PARIS (Reuters) - Rothschild has agreed to buy a minority stake in British equity research and financial services firm Redburn for an undisclosed amount of money, as regulatory pressures push smaller companies to consolidate with larger players.
In a joint statement, Rothschild said the deal would expand its range of services, while Redburn said Rothschild’s investment would help Redburn expand its business. The companies declined to provide details on how much Rothschild is spending to buy the stake in Redburn.
“Redburn has established a market-leading position at a time when equity research providers have experienced significant dislocation following the introduction of MiFID2,” said Rothschild partner and future Redburn chairman Richard Wyatt.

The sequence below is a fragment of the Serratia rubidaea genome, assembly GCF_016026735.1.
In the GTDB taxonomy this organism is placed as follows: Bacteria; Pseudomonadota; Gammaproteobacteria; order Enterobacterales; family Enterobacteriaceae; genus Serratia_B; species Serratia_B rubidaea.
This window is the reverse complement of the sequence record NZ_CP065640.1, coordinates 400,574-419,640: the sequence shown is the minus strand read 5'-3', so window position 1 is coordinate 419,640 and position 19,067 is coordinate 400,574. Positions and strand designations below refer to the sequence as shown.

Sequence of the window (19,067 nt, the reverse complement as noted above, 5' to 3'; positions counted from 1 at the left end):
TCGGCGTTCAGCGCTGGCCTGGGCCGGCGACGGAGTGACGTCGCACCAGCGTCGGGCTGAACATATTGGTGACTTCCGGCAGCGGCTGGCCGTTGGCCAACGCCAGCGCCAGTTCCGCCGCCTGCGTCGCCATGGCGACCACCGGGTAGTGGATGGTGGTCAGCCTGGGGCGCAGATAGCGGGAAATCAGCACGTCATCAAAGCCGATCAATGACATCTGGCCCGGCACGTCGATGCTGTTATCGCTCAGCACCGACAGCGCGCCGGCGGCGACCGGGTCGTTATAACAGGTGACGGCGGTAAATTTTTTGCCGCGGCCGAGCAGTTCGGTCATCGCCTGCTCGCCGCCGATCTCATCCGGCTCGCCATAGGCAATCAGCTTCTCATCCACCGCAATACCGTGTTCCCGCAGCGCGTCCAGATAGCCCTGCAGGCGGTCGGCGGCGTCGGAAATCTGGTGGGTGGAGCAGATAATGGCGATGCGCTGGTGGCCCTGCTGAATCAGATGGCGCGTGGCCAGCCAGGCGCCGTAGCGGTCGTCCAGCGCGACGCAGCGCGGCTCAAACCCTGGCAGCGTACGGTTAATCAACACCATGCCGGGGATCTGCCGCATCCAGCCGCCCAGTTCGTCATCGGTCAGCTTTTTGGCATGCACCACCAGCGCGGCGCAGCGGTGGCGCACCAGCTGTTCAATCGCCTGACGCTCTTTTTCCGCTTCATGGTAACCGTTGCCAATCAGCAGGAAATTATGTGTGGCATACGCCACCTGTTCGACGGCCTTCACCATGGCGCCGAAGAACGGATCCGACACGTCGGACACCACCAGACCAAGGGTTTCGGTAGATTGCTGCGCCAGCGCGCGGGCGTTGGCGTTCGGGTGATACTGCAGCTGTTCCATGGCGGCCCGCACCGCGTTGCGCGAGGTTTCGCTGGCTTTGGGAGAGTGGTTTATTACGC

“This dislocation has led to a general contraction in the depth and quality of research coverage. We want to help Redburn capitalise on the opportunities this present,” added Wyatt.
The EU’s Markets in Financial Instruments Directive II, known as MiFID II, which took effect in January, states that investment research must be priced separately from other broker services to ensure transparency and better value for money.
However, it has also put pressure on the City of London’s smaller stockbroking and investment banking outfits, with buyside investment firms looking to spend less money on research while brokers have faced a drop in commission fees.
London-headquartered Redburn was set up in 2003 by a team of people including Jeremy Evans, former head of UK and European equities at Fleming.
Founded by Mayer Amschel Rothschild in the 18th century, the Rothschild banking dynasty has worked on some of history’s biggest deals, including helping finance Britain’s war against Napoleon’s France.
Reporting by Sudip Kar-Gupta; Editing by Louise Heavens and Bate Felix